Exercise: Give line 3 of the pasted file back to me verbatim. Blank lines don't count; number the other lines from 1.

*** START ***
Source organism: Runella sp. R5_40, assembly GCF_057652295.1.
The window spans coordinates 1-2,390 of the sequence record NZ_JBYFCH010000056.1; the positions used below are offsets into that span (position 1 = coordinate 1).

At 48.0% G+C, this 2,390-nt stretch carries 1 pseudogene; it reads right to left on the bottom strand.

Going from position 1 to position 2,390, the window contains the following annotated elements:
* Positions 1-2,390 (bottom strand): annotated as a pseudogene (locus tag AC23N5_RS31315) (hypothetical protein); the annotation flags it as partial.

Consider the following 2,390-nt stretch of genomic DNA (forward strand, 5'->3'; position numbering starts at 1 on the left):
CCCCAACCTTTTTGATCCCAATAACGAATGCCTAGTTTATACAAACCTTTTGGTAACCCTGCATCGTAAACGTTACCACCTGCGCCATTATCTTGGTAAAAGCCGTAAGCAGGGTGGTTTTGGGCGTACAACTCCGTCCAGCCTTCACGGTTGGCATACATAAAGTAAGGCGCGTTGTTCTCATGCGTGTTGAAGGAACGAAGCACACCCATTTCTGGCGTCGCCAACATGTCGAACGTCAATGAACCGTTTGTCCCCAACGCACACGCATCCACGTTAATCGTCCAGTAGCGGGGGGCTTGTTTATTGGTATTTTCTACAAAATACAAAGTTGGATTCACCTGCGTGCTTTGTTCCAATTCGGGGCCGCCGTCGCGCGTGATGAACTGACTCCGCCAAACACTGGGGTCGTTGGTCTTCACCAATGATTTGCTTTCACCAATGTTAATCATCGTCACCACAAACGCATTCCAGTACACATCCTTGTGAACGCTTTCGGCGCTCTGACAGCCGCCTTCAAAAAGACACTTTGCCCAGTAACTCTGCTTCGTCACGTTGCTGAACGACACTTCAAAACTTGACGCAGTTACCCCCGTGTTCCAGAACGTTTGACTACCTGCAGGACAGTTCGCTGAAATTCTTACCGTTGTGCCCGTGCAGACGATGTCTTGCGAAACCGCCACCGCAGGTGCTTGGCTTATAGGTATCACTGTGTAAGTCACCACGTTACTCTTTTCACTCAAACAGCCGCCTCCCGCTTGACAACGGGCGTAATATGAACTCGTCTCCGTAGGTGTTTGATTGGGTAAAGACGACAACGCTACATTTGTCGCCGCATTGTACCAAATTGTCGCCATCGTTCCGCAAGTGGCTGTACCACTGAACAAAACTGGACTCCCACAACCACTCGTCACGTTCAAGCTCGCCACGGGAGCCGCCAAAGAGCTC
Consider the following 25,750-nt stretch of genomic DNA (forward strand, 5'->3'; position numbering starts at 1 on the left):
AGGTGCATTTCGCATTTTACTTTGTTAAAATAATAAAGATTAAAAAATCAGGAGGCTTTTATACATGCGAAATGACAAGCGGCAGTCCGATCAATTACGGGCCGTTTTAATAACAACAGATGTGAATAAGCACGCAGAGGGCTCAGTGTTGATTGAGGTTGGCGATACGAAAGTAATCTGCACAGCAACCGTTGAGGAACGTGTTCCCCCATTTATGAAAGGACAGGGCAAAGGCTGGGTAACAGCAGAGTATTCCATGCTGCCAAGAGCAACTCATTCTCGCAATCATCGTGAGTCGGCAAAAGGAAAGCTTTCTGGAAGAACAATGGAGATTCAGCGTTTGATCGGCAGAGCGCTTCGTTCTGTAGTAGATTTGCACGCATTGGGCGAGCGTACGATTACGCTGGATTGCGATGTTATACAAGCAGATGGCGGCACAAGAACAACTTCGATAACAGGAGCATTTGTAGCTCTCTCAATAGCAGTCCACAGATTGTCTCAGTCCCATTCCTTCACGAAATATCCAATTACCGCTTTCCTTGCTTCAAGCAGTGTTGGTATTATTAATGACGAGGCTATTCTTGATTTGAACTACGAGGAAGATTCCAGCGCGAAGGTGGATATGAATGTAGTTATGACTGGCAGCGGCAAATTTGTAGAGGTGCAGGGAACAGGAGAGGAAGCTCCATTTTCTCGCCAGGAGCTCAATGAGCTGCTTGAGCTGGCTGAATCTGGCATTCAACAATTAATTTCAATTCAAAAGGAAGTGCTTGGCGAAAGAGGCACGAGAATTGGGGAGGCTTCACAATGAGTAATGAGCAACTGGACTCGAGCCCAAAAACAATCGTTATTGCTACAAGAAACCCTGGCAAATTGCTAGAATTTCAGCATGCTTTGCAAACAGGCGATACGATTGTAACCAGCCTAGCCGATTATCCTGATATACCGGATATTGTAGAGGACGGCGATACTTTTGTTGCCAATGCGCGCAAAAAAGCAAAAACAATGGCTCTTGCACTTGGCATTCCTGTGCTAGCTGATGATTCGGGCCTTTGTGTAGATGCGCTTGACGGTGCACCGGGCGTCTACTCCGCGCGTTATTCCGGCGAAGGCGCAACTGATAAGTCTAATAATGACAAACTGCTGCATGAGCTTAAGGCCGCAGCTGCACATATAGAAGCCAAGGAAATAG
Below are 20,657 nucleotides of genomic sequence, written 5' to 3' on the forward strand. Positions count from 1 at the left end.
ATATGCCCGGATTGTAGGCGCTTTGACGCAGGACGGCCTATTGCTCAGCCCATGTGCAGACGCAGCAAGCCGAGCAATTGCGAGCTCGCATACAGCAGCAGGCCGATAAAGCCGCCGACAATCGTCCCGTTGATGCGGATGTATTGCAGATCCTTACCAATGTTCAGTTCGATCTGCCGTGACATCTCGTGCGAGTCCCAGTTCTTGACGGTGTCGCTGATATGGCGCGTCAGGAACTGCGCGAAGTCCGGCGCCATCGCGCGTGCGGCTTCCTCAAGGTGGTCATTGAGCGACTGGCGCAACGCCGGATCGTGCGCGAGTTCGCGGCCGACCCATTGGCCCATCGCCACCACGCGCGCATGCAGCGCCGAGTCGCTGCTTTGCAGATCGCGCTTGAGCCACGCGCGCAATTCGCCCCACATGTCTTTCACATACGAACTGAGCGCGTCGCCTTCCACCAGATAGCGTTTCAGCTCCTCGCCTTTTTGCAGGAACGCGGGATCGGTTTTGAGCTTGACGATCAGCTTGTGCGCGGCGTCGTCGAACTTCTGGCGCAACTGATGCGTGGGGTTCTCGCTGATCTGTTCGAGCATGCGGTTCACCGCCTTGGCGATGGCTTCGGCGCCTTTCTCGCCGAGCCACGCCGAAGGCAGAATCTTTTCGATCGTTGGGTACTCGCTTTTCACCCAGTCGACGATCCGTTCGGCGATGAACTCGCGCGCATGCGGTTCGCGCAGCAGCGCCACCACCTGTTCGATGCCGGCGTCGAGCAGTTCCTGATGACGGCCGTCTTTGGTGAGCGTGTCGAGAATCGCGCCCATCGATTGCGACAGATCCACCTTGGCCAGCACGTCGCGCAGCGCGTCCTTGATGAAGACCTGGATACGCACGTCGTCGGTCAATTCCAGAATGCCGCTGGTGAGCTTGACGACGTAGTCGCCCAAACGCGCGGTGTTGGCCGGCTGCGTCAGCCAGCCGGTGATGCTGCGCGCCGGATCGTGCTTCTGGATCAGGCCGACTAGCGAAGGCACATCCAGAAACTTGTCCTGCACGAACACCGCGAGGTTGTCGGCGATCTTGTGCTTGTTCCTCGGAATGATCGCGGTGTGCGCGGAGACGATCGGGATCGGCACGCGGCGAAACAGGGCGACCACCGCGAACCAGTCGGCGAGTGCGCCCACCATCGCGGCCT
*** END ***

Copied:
At 48.0% G+C, this 2,390-nt stretch carries 1 pseudogene; it reads right to left on the bottom strand.